Is it me or are the Spring nights uncommonly light this year? We live fairly far south in England but a mile from the nearest street light and it never seems to be getting dark, full moon or no moon.

Cucumber sandwiches, leaf tea in bone china cups with saucers, are needed, time to put the kettle on.

Friday, 22 May 2009

Something Missing

MIL is dying, that is a fact, even if some of her closest relatives think she will pull through. The phrase used by the nurses looking after her is “she is weary”. Very upsettingly her elder sister went to see her yesterday and whilst she was incapable of verbal communication she cried twice.

When we saw her last week she was very frail but she atleast had a twinkle in her eye and when I held her hand and looked her in the eye and said “the Infant is looking after you, isn’t he?” she replied confidently “Of course!”. Last week, the pain she’d been experiencing for years didn’t seem to be there. The anxiety and worry and feelings of worthlessness that had also dogged her later years also seemed to have gone, whilst she slept for most of our visit a beautiful smile played across her face.




Unfortunately for us, there is a drama playing out of which she is mercifully unaware. Care for the elderly in England is about as subtle as moving boxes of books around the Amazon warehouse. The bottom line seems to be, she cannot die where she is. For the last 6 weeks, since a particularly viscous bladder infection, she has been in and out of hospitals and intermediate care centres with the “hope” of being able to send her back to her flat in sheltered accommodation. The intermediate care centres now don’t want her and she will probably need constant supervision so going back to her flat is not an option either. The family all now dread the thought of her slipping away unnoticed in some dreary nursing home.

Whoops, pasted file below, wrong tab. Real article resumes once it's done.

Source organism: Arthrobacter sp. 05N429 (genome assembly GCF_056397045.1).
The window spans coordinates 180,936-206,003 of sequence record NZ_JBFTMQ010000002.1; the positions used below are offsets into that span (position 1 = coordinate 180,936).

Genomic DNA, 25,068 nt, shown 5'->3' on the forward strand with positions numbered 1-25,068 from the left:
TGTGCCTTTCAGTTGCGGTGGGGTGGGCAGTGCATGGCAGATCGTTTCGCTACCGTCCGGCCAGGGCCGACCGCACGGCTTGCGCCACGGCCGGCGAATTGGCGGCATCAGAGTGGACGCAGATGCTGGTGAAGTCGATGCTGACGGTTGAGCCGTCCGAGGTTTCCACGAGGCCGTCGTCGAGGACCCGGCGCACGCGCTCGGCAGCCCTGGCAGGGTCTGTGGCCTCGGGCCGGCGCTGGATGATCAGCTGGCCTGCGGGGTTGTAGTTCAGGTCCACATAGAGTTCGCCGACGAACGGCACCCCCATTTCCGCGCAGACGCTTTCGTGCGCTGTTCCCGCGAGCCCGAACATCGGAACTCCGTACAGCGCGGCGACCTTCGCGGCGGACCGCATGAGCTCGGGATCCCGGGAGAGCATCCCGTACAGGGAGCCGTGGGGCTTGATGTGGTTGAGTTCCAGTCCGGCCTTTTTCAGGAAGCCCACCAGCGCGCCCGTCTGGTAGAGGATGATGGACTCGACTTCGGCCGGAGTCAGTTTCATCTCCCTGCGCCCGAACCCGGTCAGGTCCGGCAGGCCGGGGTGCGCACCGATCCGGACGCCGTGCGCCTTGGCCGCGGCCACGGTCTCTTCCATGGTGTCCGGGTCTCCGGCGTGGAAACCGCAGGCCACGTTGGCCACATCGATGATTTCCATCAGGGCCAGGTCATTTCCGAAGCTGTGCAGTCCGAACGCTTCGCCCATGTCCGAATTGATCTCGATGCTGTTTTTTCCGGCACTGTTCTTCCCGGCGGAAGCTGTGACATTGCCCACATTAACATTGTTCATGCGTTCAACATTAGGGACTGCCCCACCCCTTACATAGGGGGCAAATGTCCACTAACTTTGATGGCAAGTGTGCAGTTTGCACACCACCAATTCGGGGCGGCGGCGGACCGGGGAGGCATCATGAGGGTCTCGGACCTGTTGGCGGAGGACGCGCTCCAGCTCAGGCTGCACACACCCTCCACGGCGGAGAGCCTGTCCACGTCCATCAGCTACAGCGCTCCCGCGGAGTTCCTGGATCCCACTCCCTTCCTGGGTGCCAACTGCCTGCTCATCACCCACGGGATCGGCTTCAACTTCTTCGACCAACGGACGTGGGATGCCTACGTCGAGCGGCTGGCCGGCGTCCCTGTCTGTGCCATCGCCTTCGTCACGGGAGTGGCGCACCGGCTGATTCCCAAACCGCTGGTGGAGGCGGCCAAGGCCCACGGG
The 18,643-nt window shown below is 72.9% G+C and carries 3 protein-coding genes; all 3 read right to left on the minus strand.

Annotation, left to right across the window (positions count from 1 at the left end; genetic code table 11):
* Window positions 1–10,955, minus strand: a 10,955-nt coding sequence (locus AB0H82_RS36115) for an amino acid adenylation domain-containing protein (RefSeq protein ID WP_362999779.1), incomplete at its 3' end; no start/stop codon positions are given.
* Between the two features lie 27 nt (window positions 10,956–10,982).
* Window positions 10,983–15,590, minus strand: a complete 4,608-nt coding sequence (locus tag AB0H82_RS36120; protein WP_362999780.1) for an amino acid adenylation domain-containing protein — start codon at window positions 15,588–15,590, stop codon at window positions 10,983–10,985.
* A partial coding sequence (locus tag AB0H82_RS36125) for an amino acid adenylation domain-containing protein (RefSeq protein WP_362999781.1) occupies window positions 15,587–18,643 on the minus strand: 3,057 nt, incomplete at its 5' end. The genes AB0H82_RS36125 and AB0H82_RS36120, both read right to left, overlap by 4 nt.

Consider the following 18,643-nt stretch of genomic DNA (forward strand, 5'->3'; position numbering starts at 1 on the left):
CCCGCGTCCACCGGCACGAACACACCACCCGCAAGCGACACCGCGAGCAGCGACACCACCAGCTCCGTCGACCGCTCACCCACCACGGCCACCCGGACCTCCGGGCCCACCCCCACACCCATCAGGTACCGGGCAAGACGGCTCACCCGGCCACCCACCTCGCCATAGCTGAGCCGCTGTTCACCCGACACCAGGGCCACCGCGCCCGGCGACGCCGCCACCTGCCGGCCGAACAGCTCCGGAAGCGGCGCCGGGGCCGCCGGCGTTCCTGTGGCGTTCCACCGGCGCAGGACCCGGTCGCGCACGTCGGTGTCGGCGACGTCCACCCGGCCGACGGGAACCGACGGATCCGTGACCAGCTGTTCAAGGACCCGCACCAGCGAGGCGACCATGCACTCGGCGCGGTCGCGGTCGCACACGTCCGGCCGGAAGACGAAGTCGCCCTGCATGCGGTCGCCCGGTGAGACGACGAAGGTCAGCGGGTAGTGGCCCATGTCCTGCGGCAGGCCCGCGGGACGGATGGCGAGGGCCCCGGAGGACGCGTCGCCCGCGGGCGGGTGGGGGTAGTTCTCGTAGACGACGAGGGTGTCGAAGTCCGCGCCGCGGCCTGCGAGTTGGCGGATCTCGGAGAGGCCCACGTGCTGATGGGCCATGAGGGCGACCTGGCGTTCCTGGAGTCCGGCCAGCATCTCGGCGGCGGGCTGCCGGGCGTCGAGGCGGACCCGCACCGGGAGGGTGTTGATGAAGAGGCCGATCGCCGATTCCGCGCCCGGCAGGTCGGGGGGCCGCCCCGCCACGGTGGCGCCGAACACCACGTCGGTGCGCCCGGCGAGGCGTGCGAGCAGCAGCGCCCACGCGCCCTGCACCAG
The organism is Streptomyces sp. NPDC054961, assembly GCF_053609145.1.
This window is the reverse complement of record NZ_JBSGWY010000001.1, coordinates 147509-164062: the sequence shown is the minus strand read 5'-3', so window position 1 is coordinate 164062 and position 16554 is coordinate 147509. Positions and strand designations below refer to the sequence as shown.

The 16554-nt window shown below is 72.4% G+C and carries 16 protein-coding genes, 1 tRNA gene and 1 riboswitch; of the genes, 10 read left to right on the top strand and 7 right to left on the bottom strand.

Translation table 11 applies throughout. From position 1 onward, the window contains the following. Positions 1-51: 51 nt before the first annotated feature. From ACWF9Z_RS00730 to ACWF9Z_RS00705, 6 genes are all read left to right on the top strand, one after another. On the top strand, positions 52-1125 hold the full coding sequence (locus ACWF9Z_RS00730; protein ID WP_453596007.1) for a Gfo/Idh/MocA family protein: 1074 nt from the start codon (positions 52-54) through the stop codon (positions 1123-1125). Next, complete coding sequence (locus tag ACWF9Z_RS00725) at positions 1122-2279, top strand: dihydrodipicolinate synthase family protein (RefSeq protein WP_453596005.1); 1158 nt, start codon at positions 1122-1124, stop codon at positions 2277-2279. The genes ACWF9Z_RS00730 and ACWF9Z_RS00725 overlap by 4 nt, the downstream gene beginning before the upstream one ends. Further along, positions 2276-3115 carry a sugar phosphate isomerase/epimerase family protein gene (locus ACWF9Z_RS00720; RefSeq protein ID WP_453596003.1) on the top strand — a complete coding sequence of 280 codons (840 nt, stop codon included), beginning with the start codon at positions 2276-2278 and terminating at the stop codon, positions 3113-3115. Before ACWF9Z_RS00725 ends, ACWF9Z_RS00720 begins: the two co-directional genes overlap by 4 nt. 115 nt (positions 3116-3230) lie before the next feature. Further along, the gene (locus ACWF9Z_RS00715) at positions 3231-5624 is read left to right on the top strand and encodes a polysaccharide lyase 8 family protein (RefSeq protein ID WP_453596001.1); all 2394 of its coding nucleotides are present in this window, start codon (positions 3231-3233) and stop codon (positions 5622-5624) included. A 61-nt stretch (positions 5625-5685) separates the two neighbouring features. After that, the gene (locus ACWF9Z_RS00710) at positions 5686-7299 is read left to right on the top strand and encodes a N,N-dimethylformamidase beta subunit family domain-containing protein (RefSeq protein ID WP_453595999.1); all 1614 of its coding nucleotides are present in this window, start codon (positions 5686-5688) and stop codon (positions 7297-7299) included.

How have we let this state arise? I suppose in the past she would have died a long time ago, her long life is largely down to the physician’s skill and her great fear of meeting her Maker. What is sad is that everyone of us close to her live in houses too small to accommodate her, and is desperately trying to earn a living and hang onto his or her job. The old fashioned option would have been to take her in and care for her and cherish her in her last weeks. This just can’t happen now, and we are the poorer for not being able to care for our elderly in this way. Nor does the hospice movement in England provide care for the elderly dying who are simply dying of old age which would allow them to fade away in their own beds in their own homes, surrounded by their own things and close family. Nor are there hospices for the dying elderly. Why do we all fear nursing homes so much?